Perth-Wellington MP John Nater attended the “Focus on Finance” meeting at the St. Marys Golf and Country Club Wednesday morning hosted by MPP Randy Pettapiece and featuring speaker Vic Fedeli, Nipissing MPP and opposition finance critic.
By Dan Rankin
About two dozen people from around Perth-Wellington came out to the St. Marys Golf and Country Club banquet hall Wednesday morning for a discussion of Ontario politics and finance hosted by MPP Randy Pettapiece and featuring speaker Vic Fedeli, MPP for Nipissing and Finance Critic for the Progressive Conservative Party.
Like Pettapiece, Fedeli, the former mayor of North Bay, was first elected in 2011. Fedeli has been travelling around Ontario meeting constituents to talk about finance issues that are important to them, as their party gathers ideas from across Ontario in preparation of the next provincial election in June 2018. Fedeli said he was pleased to come visit Pettapiece’s riding once more.
“Randy is my favourite guy at Queen’s Park,” said Fedeli, who releases a monthly “Focus on Finance” newsletter that he called a “compendium of what’s happening across Ontario.
He and Pettapiece “share rural values, and we just don’t put up with a lot of nonsense,” Fedeli said.
Fedeli’s speech touched on Ontario’s growing debt, and regularly came back to the three things he’s repeatedly seen at the provincial legislature for the past 13 years under the Liberal government: “waste, mismanagement and scandal.”
“In July, Ontario will hit $300 billion in debt,” he said. “We will surpass that mark, and we are already the world’s most indebted sub-national [body].”
The province’s debt has grown so much that the government has begun using one-time asset sales, such as with Hydro One, to artificially present lower deficits, even as the debt increases every year, Fedeli said. “Having them tell you that the sale of Hydro One is to offset the transit and infrastructure is a complete fabrication,” he said, stating that while money from Hydro One’s partial sale “starts off” in infrastructure, “they then pull that money out and use it to lower the deficit.”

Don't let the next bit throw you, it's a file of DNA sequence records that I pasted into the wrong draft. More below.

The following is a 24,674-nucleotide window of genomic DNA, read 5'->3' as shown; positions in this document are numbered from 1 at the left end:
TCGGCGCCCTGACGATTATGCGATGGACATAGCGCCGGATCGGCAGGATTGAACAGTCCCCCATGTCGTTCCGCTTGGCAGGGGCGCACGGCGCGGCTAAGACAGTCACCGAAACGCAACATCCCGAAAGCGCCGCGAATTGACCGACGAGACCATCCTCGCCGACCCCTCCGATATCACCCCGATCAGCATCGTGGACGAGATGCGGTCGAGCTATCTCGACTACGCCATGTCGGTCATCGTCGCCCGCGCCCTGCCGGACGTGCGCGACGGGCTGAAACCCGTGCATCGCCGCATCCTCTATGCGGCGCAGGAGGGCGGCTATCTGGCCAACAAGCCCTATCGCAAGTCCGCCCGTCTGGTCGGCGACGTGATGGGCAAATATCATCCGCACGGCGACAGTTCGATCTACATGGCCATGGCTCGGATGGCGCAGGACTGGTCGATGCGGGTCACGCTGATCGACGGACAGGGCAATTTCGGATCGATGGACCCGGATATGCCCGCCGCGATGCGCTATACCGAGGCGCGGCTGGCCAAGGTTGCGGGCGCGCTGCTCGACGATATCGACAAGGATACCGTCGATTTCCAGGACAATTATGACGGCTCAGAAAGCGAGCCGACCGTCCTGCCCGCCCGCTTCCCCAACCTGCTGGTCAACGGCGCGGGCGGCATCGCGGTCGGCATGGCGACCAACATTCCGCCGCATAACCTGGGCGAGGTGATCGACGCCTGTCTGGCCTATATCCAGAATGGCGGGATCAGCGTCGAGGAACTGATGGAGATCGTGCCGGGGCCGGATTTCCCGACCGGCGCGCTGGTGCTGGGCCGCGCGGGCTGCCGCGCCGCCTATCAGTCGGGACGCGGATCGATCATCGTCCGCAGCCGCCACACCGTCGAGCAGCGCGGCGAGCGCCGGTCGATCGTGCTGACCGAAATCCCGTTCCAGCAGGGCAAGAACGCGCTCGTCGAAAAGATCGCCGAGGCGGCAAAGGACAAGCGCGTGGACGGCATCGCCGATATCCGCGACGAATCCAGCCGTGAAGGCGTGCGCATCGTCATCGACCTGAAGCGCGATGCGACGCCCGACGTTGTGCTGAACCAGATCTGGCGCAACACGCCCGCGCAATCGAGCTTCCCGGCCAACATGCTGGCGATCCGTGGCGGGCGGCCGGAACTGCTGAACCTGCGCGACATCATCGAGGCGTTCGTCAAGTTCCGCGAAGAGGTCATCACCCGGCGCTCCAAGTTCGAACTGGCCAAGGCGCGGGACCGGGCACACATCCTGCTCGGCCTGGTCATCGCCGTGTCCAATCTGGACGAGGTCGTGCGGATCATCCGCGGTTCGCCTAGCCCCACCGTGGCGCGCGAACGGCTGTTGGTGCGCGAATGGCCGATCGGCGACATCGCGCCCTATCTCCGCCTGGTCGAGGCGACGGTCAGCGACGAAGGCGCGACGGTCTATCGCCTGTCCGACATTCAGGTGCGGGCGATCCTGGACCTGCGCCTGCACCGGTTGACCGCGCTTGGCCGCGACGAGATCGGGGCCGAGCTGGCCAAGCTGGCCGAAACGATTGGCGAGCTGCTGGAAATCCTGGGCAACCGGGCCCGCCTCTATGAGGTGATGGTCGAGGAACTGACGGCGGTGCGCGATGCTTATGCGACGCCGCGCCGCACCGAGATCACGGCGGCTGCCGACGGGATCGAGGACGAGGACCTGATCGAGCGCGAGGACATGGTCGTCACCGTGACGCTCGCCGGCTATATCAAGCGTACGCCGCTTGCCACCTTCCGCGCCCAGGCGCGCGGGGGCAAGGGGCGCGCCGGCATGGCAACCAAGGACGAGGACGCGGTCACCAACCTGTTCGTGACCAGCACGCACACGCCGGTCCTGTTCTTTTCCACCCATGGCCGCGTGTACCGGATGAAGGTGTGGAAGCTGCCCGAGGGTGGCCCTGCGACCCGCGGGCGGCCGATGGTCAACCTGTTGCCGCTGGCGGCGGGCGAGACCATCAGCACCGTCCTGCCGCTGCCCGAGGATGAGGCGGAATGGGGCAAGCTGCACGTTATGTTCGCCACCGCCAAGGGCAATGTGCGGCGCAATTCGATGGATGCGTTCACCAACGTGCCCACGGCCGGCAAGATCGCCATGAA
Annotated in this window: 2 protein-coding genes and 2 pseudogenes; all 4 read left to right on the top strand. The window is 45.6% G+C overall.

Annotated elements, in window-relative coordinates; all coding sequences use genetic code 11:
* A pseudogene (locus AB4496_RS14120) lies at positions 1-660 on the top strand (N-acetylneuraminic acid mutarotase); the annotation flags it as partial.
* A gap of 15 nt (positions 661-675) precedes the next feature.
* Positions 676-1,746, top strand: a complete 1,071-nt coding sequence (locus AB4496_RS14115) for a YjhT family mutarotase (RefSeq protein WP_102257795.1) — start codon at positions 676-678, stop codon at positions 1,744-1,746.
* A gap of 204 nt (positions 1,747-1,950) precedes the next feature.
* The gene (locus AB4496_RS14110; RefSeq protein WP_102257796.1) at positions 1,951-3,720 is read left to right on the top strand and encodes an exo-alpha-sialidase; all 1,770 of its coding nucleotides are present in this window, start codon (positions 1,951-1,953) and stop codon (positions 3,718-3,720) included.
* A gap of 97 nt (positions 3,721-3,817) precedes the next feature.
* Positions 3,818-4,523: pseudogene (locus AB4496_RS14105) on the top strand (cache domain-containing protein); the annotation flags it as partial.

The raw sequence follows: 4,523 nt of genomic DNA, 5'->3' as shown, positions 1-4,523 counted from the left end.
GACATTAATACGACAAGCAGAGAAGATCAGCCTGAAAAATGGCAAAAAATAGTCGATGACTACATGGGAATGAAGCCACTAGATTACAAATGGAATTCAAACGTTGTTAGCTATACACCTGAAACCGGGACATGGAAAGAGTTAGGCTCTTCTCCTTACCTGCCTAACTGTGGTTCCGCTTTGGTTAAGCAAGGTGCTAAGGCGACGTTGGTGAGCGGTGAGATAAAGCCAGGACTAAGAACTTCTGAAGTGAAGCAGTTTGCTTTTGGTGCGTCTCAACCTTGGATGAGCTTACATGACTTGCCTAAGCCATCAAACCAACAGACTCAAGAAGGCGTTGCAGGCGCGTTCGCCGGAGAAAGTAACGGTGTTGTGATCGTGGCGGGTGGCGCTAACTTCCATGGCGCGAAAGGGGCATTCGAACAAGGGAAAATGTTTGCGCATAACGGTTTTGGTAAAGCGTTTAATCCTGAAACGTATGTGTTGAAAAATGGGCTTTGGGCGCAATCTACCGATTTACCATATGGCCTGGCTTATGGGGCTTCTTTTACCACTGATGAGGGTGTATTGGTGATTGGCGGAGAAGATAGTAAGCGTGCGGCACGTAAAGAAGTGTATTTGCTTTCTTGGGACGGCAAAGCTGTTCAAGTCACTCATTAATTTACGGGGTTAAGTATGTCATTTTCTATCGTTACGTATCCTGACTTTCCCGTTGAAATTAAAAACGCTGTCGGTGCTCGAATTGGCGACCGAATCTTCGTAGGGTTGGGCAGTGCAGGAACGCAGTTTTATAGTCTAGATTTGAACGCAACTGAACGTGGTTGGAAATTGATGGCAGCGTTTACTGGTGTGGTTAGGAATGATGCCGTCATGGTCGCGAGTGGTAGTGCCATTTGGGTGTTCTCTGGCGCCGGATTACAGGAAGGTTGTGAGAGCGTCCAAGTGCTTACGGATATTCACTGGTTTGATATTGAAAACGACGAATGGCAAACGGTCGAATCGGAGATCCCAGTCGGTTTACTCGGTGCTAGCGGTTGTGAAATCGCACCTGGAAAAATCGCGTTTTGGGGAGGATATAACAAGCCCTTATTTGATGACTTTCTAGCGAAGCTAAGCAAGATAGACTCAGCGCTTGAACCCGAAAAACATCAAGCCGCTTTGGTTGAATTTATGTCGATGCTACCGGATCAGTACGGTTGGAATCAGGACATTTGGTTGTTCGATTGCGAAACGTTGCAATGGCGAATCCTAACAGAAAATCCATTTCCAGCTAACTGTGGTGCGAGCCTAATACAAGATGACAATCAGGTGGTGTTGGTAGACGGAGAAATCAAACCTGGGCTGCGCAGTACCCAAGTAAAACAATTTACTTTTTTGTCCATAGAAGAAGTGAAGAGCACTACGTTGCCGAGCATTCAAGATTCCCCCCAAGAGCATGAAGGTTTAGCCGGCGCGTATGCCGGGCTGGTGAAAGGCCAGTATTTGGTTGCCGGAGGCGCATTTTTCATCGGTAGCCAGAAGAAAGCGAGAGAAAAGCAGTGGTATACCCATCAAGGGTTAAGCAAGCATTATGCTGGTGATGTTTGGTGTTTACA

“It’s a bit of a shell game,” he said.
“Waste, mismanagement and scandal,” he said. “Those are the three pillars of which this government is anchored on right now, and why we have unemployment the way it is, why we have the highest payroll taxes in Canada, why we have the highest energy rates in North America.”
Increasing debt has also resulted in healthcare cuts, which he witnessed firsthand in his hometown of North Bay, Fedeli said.
“We’re closing hospital beds and firing nurses,” he said. “Why? Because the envelope has been frozen for four years, yet the cost of everything has gone up. The cost of hydro in our hospital has gone up, salaries, insurance and medical supplies have gone up.”
While the Progressive Conservative Party agrees climate change needs to be addressed in the province, cross the country and around the world, they believe it must be done in a fiscally responsible manner, Fedeli said. The government’s cap-and-trade plan does not meet those standards, he said.
“Right off the bat, the price of gasoline is going up 4.3 cents a litre,” he said, adding how that would ripple through other industries increasing the price of everything from produce to clothing.
“The government is in disarray over cap and trade,” he said, pointing out that while the Energy Minister announced in January Ontario would be spending billions upgrading some of its nuclear facilities over the next decade, the Environment Minister has since said they would eventually move away from nuclear power. “Which one of them do you believe?” asked Fedeli. “It’s hard to believe either when those are absolutely opposing sentences.”
Fedeli said he has noticed a similar tactic with the province’s plan for natural gas. “Rest assured, that this government’s unspoken now, or hidden agenda, is to have you off natural gas over our lifetime,” he said.
Closing out the discussion on energy, Fedeli stated plainly that the Liberals “have badly bungled the hydro file.”
“When this government took office, hydro rates were 4.3 cents a kilowatt hour,” he said. “Today, 13 years later, it is 18.3 cents. That’s more than quadrupled.”
In Ontario, which Fedeli said has the most expensive energy in North America, hydro rates have gone up over 20 percent in just eight months. “It should have taken 20 years for hydro to go up 10-to-20 percent, but it went up over 20 percent in eight months,” he said.
Addressing a question on the newly-scrapped Ontario Retirement Pension Plan (ORPP), Fedeli said his party has asked the auditor general to find out how much the program cost during its development. “Right now, the preliminary number is $14-$20 million, but it’ll be more than that,” he said. “There’s no question.”
Worse though, he said, is the impact its announcement has had on businesses, such as the auto parts maker Magna, who said the ORPP would have cost them $36 million if applied to all of its Ontario employees. “Think of all the other companies that said, huh, maybe Ontario isn’t the place for us because this ORPP is so burdensome,” Fedeli said.
The PC party is currently seeking input from Ontarians on issues important to them. Ideas and comments can be submitted online at ForOntario.ca. “This is probably going to be the largest grassroots survey ever done,” Pettapiece said. “I can tell you the ideas we get out of this feedback are certainly going to mould our policy for the next election. I’ll hold our leader to account that it better be done that way. I think Patrick Brown has shown that he’s going to listen to our caucus.”